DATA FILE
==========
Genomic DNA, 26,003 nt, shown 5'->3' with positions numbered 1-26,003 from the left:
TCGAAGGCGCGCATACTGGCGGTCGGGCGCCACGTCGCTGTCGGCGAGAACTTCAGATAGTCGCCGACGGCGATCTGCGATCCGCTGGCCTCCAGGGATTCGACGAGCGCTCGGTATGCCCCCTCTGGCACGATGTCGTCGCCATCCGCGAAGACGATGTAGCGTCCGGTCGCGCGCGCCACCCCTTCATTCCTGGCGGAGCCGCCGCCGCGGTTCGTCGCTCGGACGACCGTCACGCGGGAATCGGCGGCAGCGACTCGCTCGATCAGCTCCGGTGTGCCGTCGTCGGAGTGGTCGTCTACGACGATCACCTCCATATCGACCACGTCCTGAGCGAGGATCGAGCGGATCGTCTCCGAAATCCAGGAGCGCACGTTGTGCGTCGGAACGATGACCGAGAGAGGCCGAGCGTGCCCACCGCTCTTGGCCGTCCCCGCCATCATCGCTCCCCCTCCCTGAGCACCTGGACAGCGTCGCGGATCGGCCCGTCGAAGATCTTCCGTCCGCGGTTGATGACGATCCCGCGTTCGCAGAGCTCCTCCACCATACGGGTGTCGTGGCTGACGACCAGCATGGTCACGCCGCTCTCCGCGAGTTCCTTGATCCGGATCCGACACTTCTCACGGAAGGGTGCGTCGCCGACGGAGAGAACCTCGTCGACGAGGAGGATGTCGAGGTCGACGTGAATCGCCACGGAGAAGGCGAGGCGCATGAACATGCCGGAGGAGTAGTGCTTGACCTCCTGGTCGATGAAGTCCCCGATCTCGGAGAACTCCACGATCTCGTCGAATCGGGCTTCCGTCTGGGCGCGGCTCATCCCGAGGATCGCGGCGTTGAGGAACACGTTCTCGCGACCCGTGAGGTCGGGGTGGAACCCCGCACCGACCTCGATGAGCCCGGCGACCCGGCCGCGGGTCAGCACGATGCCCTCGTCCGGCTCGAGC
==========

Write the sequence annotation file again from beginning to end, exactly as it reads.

Genomic DNA, 26,003 nt, shown 5'->3' with positions numbered 1-26,003 from the left:
TCGAAGGCGCGCATACTGGCGGTCGGGCGCCACGTCGCTGTCGGCGAGAACTTCAGATAGTCGCCGACGGCGATCTGCGATCCGCTGGCCTCCAGGGATTCGACGAGCGCTCGGTATGCCCCCTCTGGCACGATGTCGTCGCCATCCGCGAAGACGATGTAGCGTCCGGTCGCGCGCGCCACCCCTTCATTCCTGGCGGAGCCGCCGCCGCGGTTCGTCGCTCGGACGACCGTCACGCGGGAATCGGCGGCAGCGACTCGCTCGATCAGCTCCGGTGTGCCGTCGTCGGAGTGGTCGTCTACGACGATCACCTCCATATCGACCACGTCCTGAGCGAGGATCGAGCGGATCGTCTCCGAAATCCAGGAGCGCACGTTGTGCGTCGGAACGATGACCGAGAGAGGCCGAGCGTGCCCACCGCTCTTGGCCGTCCCCGCCATCATCGCTCCCCCTCCCTGAGCACCTGGACAGCGTCGCGGATCGGCCCGTCGAAGATCTTCCGTCCGCGGTTGATGACGATCCCGCGTTCGCAGAGCTCCTCCACCATACGGGTGTCGTGGCTGACGACCAGCATGGTCACGCCGCTCTCCGCGAGTTCCTTGATCCGGATCCGACACTTCTCACGGAAGGGTGCGTCGCCGACGGAGAGAACCTCGTCGACGAGGAGGATGTCGAGGTCGACGTGAATCGCCACGGAGAAGGCGAGGCGCATGAACATGCCGGAGGAGTAGTGCTTGACCTCCTGGTCGATGAAGTCCCCGATCTCGGAGAACTCCACGATCTCGTCGAATCGGGCTTCCGTCTGGGCGCGGCTCATCCCGAGGATCGCGGCGTTGAGGAACACGTTCTCGCGACCCGTGAGGTCGGGGTGGAACCCCGCACCGACCTCGATGAGCCCGGCGACCCGGCCGCGGGTCAGCACGATGCCCTCGTCCGGCTCGAGC